In order to achieve success in the stock market you must be able to speak the language of the stock market. Please use our supplied glossary of terms to become better acquainted with these terms so that you may gain a better understanding of the market world
The Global Industry Classification Standard (GICS®) is a consistent set of global economic sector and industry definitions. GICS are used to classify the constituents of many indices worldwide. GICS is a four-level classification system. The four levels are: sector, industry group, industry, and sub-industry. Standard & Poor’s and Morgan Stanley Capital International (MSCI), two providers of global indices, jointly launched GICS in 1999.
The term used to describe a security that is in proper form to transfer title, which means that the registered owner has endorsed it. To settle a sale, the certificate must be surrendered on good delivery by the seller. A certificate that bears a share transfer restriction will not constitute good delivery.
Good-Till-Cancelled (GTC) Order
A GTC order will remain in the system until the date that it is filled or until a maximum of 90 calendar days from date of entry, whichever happens first. This type of order is also referred to as an open order. A Participating Organization can cancel a GTC order at any time.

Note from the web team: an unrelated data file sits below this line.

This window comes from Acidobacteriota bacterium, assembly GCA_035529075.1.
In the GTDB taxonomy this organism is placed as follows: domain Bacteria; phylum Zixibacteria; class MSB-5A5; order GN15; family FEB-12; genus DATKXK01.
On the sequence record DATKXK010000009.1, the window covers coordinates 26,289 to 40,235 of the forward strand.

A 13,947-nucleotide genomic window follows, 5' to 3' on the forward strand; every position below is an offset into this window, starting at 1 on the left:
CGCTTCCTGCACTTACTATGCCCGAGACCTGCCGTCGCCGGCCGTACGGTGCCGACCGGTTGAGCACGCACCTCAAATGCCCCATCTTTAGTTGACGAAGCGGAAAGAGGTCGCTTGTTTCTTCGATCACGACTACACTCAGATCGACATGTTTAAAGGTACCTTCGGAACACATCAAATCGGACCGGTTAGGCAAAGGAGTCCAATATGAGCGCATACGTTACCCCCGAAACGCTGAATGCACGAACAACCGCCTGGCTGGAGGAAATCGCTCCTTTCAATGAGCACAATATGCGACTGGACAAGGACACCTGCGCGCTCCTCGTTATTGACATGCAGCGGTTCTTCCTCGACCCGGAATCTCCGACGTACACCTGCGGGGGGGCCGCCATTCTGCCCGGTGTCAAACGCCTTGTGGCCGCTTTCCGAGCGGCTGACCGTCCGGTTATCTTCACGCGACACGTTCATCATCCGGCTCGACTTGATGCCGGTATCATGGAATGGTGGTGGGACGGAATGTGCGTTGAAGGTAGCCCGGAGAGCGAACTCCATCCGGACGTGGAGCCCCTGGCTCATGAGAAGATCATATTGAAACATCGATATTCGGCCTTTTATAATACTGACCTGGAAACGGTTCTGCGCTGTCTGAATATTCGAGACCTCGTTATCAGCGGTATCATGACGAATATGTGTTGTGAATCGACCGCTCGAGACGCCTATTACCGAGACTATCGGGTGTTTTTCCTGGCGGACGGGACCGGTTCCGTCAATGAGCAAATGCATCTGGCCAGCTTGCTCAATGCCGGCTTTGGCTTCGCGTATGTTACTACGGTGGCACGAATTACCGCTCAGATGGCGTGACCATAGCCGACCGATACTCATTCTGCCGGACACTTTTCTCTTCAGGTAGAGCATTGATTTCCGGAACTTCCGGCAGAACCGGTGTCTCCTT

Good-Till-Date (GTD) Order
A GTD order will remain in the system until it is either filled or until the date specified, at which time it is automatically cancelled by the system. This is another kind of open order. A Participating Organization can cancel a GTD order at any time.
The shares of companies that have enjoyed better-than-average growth over recent years and are expected to continue their climb.
Guaranteed Investment Certificate (GIC)
A deposit instrument most commonly available from trust companies or banks requiring a minimum investment at a predetermined rate of interest for a stated term, such as one or five years. GICs are generally non-redeemable and non-transferable before maturity.